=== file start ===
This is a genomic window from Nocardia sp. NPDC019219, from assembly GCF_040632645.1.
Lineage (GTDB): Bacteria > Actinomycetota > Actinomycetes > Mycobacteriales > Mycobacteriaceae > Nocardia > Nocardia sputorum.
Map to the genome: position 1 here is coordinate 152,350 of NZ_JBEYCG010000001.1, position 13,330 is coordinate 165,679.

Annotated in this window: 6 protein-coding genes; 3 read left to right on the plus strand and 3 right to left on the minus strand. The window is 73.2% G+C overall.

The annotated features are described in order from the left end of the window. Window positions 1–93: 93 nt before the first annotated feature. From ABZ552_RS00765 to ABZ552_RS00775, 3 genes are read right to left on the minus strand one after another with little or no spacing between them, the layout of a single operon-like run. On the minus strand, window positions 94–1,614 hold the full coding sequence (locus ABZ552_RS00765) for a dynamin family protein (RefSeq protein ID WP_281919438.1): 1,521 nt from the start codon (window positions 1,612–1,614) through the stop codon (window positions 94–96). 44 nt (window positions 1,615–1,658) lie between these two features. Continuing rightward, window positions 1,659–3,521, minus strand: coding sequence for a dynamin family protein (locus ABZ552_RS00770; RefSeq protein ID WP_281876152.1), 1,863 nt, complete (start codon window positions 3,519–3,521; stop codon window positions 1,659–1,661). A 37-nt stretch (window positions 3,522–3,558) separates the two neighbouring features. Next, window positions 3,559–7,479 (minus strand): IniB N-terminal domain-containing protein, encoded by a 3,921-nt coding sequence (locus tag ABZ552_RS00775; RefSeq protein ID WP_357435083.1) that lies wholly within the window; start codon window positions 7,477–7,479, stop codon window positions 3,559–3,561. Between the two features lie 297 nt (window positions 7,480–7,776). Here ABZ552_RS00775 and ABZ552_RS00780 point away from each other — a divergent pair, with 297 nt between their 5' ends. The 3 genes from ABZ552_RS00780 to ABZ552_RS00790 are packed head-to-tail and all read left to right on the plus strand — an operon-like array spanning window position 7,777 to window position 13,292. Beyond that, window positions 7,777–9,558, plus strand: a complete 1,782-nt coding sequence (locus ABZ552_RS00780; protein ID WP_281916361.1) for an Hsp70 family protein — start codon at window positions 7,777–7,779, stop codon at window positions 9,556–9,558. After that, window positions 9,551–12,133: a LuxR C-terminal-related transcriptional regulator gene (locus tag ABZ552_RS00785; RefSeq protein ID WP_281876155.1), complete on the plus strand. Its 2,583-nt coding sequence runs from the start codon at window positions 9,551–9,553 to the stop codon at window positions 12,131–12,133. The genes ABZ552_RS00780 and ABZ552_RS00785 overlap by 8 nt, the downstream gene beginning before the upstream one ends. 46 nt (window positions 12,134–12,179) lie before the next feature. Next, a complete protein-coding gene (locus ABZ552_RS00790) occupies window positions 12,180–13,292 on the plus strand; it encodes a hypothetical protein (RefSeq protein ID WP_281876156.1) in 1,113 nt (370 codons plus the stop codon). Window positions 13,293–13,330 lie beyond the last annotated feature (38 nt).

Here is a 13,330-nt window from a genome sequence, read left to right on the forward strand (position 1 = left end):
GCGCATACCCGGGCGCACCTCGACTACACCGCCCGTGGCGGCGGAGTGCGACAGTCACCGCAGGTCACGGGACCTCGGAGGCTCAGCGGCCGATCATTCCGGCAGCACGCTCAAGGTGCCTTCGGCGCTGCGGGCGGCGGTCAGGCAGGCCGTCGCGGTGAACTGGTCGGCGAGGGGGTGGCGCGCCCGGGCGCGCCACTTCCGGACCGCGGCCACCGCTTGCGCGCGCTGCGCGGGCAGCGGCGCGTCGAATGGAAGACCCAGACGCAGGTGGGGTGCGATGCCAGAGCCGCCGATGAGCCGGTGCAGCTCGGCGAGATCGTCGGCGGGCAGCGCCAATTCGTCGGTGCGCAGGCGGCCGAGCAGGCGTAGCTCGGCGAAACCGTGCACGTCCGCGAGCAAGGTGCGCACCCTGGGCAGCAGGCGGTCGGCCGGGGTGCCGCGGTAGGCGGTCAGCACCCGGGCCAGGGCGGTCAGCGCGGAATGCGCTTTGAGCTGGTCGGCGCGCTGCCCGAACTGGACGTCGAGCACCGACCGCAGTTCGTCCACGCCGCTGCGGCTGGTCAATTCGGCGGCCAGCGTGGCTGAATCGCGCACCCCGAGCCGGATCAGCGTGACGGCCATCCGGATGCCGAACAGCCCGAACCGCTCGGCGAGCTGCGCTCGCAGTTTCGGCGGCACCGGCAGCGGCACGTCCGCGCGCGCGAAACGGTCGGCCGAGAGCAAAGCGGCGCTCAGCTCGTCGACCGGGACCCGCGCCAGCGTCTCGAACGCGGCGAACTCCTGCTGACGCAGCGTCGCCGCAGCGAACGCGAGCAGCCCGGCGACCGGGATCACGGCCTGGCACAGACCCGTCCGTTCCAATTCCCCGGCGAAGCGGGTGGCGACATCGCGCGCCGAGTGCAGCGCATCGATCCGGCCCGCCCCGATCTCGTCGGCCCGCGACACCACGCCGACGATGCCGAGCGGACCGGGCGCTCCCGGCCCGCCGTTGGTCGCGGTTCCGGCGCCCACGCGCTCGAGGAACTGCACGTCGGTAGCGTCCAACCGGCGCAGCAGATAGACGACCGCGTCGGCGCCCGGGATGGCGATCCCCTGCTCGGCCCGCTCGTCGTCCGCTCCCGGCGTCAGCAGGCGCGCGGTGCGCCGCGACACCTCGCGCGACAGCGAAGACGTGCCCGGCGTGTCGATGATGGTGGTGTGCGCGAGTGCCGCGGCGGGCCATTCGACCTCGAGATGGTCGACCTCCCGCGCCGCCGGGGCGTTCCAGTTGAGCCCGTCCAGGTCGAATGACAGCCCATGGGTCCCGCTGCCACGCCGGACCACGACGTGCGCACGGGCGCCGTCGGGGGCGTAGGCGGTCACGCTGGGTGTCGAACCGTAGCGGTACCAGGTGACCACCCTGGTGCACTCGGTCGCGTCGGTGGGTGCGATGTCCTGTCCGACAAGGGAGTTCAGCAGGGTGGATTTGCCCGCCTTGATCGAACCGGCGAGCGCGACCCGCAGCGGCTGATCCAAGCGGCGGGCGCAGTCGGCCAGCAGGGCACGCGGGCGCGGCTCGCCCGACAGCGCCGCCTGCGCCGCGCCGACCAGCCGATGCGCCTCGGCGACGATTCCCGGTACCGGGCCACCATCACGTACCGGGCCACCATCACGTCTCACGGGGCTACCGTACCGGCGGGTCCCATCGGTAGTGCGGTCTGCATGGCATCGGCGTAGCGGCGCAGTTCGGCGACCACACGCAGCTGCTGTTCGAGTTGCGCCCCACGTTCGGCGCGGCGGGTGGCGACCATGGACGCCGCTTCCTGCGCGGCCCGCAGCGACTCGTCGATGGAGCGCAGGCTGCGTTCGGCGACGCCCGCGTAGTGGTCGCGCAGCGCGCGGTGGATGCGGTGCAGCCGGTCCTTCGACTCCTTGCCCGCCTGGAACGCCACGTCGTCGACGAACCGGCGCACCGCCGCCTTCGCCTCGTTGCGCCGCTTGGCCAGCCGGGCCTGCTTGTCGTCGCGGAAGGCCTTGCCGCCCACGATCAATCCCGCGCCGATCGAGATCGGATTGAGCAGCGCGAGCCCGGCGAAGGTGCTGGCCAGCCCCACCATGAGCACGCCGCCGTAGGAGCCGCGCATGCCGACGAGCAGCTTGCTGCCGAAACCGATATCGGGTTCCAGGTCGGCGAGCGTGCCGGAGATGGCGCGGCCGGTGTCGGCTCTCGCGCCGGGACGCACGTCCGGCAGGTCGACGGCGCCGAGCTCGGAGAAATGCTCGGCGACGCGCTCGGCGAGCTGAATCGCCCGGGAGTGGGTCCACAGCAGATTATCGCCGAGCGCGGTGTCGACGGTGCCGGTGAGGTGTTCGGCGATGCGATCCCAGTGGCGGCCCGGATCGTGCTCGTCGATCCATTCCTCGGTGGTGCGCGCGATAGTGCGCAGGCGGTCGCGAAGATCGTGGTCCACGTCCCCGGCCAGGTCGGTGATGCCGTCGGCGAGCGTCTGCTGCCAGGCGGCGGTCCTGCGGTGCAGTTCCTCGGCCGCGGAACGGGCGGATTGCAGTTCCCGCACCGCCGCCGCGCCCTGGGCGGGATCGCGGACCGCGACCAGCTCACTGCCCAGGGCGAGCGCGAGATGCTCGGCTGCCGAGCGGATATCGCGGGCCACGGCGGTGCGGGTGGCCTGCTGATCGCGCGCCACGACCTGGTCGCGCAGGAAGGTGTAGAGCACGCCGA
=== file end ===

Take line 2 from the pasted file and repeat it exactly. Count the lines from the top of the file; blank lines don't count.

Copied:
Lineage (GTDB): Bacteria > Actinomycetota > Actinomycetes > Mycobacteriales > Mycobacteriaceae > Nocardia > Nocardia sputorum.